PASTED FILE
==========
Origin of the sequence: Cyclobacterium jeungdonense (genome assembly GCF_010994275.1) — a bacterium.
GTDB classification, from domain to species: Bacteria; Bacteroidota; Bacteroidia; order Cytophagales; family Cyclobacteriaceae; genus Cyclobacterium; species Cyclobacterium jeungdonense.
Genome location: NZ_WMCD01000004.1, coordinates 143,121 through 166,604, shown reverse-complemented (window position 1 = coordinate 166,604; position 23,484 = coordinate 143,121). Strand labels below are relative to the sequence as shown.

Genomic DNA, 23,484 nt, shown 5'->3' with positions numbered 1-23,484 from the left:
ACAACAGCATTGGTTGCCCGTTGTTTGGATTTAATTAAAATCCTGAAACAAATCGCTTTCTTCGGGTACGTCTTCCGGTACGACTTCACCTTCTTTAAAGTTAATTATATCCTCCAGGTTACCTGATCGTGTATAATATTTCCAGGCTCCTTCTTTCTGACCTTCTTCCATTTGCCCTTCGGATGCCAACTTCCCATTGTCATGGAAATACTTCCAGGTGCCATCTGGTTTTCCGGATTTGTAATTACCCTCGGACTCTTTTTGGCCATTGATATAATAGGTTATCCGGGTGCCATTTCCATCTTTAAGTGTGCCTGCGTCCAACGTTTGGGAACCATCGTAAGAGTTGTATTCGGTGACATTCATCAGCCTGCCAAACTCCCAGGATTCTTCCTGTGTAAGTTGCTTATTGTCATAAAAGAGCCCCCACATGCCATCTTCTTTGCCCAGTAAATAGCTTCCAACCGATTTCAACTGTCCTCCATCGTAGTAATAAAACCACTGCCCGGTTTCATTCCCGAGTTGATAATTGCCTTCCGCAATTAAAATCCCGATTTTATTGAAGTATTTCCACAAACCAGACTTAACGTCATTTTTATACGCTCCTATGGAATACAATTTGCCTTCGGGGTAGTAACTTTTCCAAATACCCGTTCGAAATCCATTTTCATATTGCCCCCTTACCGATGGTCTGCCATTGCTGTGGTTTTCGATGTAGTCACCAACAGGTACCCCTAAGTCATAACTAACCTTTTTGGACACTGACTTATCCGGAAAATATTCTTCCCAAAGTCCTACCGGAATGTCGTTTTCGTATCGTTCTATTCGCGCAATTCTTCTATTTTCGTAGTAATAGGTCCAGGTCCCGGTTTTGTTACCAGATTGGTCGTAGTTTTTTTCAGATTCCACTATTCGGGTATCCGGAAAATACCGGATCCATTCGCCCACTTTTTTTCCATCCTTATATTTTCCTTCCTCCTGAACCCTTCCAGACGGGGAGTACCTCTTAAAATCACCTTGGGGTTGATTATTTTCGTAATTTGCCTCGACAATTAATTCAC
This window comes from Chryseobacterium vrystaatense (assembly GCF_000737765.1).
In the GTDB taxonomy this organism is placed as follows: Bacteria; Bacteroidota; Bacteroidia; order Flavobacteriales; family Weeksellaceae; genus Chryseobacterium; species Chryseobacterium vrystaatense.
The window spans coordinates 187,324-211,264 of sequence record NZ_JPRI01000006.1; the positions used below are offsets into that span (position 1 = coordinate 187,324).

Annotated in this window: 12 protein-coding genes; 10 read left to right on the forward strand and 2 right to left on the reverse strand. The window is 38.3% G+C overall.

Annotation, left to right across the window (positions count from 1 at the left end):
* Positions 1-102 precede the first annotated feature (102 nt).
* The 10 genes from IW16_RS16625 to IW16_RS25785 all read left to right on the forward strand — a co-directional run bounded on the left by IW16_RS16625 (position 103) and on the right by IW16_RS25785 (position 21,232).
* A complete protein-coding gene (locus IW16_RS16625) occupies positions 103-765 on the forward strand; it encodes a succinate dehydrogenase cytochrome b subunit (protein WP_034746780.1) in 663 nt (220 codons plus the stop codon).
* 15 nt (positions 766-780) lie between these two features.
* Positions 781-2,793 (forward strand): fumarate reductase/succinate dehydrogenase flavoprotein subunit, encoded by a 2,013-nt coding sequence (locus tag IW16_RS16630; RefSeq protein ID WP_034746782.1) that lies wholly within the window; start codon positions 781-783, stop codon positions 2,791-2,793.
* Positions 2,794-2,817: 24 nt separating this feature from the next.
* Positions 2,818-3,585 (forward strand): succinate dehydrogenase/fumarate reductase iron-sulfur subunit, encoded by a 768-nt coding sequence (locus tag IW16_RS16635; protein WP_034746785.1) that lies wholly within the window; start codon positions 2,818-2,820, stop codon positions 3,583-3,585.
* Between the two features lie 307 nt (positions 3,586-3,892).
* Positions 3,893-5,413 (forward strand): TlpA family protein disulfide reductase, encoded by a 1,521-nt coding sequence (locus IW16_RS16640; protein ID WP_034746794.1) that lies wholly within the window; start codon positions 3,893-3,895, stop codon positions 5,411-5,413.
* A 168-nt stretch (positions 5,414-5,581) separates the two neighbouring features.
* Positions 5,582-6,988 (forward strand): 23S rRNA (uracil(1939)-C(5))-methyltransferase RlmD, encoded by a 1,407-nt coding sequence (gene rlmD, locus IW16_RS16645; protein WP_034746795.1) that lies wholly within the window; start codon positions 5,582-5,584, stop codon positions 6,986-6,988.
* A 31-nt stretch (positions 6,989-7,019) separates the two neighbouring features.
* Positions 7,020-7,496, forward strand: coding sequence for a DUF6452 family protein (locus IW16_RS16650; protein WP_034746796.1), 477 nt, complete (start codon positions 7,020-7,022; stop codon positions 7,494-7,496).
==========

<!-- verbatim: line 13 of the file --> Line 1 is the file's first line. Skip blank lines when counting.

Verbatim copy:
* A complete protein-coding gene (locus IW16_RS16625) occupies positions 103-765 on the forward strand; it encodes a succinate dehydrogenase cytochrome b subunit (protein WP_034746780.1) in 663 nt (220 codons plus the stop codon).